3. Why wouldn't you just use the compositor? Because it's convenient to have it work in the viewport, I suppose.

Apologies if this is old news now.
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Again, the face is the only mesh I've set up with this shader, but here's a quick attempt at some colors you might actually use to demonstrate how you'd apply it. I just color picked the skin color from its arm and used a self-multiplied color for the shadow.

Another thing to note is that the closest thing to directional light in Cycles is a sun light, but if you try to use a Sun light as the object for the Texture Coordinate node, its rotation will affect the value which is something I don't think you want. I haven't tested much but it's probably better to just parent an Empty(aka null) to the light source you want to sync with the shader and use the empty in the Texture Coordinate node.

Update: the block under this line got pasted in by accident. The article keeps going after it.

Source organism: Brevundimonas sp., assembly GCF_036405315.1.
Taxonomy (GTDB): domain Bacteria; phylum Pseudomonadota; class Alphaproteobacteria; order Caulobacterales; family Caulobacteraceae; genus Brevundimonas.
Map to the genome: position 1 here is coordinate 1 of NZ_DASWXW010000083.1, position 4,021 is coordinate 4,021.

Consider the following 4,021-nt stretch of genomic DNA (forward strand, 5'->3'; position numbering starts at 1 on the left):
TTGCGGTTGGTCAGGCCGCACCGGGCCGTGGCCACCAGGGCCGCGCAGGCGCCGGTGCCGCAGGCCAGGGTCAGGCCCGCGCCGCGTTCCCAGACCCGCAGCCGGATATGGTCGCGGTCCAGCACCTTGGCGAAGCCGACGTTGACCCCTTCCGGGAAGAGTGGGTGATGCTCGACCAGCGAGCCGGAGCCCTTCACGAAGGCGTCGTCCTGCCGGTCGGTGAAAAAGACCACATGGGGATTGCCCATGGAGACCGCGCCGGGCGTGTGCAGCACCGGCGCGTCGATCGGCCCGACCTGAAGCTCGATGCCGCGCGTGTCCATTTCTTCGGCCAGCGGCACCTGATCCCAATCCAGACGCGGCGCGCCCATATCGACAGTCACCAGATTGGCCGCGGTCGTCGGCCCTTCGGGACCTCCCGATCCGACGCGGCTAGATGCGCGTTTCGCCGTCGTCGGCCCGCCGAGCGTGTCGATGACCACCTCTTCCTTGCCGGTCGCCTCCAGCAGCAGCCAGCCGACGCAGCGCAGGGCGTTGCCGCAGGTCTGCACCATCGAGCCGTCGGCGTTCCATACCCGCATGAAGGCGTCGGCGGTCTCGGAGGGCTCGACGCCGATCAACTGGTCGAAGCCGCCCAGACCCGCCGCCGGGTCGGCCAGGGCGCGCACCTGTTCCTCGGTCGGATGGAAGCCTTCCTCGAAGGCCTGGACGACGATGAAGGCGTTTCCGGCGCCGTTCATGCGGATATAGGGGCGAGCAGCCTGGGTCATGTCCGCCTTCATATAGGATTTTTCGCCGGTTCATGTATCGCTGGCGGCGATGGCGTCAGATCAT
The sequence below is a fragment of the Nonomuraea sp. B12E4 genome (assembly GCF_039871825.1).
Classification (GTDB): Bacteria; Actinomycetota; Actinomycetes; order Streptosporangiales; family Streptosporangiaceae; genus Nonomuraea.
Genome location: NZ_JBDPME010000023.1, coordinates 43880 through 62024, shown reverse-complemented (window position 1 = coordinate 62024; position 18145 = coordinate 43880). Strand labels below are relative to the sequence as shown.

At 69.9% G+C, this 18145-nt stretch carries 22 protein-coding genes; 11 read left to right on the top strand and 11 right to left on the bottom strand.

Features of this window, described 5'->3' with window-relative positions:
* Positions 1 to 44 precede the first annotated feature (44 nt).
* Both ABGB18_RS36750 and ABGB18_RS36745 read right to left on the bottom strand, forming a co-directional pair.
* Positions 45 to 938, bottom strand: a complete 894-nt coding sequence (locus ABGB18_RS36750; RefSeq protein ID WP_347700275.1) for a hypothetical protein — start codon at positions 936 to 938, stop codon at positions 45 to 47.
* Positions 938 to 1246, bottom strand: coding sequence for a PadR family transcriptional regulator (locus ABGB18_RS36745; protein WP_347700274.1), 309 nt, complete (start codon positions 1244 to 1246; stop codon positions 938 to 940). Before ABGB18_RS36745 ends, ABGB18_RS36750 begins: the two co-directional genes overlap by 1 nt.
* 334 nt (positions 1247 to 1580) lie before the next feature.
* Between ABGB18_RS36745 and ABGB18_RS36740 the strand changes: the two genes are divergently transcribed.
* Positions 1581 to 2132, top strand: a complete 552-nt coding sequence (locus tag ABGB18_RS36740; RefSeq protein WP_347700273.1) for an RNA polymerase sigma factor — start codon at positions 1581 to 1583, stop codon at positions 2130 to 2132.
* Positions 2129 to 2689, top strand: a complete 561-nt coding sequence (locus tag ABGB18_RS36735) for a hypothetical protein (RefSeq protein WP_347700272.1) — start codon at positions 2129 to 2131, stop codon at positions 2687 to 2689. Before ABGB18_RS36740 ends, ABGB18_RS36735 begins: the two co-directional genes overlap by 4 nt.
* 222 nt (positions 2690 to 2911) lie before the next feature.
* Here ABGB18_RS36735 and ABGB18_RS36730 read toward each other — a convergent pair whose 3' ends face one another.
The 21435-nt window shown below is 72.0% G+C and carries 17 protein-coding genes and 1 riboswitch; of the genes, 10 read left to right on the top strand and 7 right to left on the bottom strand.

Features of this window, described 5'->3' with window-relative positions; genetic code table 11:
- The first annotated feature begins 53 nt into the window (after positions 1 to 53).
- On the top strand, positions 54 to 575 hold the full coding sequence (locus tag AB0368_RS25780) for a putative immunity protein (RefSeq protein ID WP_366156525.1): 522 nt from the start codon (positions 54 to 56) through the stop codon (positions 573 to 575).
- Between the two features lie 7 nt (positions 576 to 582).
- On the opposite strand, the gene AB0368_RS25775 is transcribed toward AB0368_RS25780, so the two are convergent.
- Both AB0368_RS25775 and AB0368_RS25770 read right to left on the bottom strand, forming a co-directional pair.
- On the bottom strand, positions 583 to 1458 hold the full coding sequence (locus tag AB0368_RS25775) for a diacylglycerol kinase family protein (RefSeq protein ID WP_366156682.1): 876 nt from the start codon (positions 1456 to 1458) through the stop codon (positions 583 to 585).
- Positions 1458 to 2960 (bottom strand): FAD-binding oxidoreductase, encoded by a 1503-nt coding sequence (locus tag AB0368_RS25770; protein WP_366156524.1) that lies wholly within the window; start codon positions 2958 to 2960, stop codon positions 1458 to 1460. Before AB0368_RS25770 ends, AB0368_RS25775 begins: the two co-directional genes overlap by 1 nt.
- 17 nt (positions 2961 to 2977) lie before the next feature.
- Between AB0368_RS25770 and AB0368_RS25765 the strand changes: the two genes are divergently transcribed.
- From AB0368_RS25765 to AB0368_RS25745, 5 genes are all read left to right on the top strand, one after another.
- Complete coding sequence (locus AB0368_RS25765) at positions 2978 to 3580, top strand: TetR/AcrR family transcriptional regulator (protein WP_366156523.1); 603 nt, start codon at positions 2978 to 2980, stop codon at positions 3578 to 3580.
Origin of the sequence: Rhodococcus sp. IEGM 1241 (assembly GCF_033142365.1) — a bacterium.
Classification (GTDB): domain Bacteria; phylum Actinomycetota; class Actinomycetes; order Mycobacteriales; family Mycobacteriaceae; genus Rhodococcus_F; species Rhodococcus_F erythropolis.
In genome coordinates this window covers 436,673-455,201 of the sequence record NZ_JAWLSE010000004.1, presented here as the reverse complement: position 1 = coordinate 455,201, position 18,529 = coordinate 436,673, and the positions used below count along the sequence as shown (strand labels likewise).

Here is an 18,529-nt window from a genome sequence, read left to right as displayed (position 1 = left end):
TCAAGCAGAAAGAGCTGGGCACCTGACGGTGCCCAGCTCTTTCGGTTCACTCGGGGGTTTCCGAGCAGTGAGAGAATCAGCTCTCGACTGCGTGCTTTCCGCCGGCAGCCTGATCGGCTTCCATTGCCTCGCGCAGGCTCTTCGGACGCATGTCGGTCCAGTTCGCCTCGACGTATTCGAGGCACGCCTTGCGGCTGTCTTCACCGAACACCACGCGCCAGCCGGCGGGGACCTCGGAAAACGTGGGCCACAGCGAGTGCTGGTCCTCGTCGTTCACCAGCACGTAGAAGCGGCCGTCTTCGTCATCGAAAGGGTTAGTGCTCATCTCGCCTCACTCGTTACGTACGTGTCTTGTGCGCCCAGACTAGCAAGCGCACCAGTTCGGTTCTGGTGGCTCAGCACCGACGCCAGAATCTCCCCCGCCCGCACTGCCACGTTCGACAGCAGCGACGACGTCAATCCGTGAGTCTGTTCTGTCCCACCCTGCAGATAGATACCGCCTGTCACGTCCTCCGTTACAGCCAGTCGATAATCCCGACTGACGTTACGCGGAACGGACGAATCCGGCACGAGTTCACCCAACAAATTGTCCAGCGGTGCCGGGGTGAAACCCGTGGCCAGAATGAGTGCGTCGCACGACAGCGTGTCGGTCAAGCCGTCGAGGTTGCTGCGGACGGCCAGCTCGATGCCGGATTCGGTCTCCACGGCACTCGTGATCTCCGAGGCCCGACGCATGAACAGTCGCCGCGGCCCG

Ah, sorry, I'm an idiot. Parenting an empty to the light would still result in the rotation affecting the calculation. The issue here is that whatever object you use in the Texture Coordinates node should only be used for its position, and from what little testing I've done it looks like if the object is rotated then it affects the position value received by the node(so, just consider it to be the position of the light, assume the light points at the mesh, and don't rotate it). If you wanted to auto-sync it with another light, I guess using a Copy Location object constraint would work best.